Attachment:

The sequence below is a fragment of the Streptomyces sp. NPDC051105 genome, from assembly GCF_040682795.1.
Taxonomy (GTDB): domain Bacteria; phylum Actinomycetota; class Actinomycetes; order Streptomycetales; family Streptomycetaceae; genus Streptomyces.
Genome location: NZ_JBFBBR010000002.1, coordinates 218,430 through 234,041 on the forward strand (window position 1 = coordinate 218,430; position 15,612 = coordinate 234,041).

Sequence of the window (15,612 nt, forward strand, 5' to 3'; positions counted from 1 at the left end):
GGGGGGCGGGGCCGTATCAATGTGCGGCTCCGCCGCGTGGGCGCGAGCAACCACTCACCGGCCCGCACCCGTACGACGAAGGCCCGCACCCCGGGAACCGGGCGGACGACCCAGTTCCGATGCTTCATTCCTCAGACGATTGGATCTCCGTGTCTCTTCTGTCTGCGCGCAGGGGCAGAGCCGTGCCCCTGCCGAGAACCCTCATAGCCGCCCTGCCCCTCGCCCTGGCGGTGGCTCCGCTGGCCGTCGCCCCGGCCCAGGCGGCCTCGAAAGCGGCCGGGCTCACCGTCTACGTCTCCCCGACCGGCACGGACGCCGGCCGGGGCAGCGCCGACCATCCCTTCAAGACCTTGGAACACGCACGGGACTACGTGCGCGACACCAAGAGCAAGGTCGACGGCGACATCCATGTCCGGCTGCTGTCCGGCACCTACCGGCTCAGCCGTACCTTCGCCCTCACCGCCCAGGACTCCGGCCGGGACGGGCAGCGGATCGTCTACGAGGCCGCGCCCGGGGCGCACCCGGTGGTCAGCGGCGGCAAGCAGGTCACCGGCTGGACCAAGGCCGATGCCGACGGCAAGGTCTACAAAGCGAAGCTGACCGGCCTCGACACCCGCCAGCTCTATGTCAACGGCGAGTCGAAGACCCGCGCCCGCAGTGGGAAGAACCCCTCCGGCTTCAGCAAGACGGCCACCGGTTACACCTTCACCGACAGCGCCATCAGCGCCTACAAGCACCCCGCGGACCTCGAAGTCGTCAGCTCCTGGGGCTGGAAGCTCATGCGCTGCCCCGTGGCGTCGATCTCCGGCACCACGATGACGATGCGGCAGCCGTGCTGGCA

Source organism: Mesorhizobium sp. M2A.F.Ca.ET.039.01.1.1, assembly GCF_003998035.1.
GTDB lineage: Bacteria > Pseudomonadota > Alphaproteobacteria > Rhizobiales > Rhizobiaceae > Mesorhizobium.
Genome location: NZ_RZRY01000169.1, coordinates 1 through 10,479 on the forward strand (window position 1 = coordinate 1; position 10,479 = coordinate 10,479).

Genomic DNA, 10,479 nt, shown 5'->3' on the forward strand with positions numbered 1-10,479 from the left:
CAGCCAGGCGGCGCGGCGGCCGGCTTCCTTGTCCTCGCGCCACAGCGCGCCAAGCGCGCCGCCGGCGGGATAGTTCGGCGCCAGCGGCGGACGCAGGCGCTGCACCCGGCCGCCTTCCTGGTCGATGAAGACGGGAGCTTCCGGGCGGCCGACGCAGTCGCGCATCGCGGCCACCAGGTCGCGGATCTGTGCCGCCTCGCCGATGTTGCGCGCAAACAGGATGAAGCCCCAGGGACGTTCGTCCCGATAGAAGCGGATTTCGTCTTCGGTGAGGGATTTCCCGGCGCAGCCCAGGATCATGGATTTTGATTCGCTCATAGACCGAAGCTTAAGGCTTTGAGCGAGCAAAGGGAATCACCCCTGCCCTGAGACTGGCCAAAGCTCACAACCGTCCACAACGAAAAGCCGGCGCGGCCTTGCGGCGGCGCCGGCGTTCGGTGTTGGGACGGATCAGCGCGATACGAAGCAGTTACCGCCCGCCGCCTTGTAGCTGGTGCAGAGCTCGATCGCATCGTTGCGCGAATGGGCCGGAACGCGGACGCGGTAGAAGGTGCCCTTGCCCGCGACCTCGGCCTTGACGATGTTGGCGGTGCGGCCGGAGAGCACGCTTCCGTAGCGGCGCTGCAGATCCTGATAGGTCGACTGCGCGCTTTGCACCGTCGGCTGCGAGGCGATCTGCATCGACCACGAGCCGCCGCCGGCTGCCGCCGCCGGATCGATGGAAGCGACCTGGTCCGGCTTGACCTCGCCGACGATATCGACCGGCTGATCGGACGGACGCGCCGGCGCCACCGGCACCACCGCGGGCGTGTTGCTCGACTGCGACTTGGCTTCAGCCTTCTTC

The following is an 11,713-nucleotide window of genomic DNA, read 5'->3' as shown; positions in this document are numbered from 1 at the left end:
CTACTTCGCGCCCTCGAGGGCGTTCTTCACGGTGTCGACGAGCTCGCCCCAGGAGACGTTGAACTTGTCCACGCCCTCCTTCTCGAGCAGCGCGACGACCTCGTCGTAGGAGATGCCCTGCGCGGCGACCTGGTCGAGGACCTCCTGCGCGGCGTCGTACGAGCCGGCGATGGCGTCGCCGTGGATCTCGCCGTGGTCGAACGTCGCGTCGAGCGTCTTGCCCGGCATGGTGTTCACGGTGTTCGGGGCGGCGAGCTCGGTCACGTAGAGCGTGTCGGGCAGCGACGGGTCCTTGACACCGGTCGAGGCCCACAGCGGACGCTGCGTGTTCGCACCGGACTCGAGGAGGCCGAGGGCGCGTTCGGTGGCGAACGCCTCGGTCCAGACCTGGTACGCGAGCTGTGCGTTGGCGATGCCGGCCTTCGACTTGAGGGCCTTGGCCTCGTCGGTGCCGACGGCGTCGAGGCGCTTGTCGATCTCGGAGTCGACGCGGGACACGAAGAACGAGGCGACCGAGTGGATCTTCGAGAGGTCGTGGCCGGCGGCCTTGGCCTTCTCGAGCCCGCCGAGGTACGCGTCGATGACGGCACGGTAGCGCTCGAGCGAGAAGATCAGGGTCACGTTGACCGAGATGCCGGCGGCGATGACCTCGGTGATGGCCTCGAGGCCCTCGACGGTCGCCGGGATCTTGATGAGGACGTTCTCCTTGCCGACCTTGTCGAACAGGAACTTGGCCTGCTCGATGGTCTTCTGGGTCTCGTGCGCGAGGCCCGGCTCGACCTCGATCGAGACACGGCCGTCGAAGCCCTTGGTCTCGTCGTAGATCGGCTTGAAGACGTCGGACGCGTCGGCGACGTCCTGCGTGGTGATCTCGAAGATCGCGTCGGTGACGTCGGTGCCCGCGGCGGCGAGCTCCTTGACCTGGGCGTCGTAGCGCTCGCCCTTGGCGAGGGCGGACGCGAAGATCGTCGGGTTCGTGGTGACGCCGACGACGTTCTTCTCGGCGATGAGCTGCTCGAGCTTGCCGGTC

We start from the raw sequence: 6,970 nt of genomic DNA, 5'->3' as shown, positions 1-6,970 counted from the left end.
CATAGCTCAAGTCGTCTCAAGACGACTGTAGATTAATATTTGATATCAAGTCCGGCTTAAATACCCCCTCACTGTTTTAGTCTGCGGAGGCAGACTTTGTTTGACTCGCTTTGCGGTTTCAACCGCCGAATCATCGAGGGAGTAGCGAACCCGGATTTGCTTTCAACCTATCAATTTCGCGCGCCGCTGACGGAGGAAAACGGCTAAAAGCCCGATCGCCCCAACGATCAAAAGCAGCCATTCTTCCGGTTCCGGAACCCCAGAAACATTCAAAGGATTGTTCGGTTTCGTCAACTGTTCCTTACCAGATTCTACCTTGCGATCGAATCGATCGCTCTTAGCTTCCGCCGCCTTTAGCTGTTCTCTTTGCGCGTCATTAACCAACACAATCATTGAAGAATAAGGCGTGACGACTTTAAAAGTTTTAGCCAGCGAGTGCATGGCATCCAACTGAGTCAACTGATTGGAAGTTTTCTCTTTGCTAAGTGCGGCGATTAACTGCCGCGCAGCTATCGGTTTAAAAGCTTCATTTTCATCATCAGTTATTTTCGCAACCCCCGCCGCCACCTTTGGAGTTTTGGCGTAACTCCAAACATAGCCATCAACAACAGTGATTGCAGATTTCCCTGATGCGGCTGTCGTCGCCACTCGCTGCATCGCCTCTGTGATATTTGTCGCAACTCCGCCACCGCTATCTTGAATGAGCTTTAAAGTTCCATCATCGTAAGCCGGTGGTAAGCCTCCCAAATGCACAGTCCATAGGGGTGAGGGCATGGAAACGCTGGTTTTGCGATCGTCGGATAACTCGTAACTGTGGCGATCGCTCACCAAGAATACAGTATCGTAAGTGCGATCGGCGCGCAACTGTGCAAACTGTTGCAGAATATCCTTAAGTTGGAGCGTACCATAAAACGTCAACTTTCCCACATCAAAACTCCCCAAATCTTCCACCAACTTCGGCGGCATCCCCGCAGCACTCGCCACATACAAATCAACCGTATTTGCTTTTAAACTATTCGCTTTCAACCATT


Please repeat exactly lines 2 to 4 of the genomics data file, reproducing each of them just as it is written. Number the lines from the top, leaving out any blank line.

Taxonomy (GTDB): domain Bacteria; phylum Actinomycetota; class Actinomycetes; order Streptomycetales; family Streptomycetaceae; genus Streptomyces.
Genome location: NZ_JBFBBR010000002.1, coordinates 218,430 through 234,041 on the forward strand (window position 1 = coordinate 218,430; position 15,612 = coordinate 234,041).

Sequence of the window (15,612 nt, forward strand, 5' to 3'; positions counted from 1 at the left end):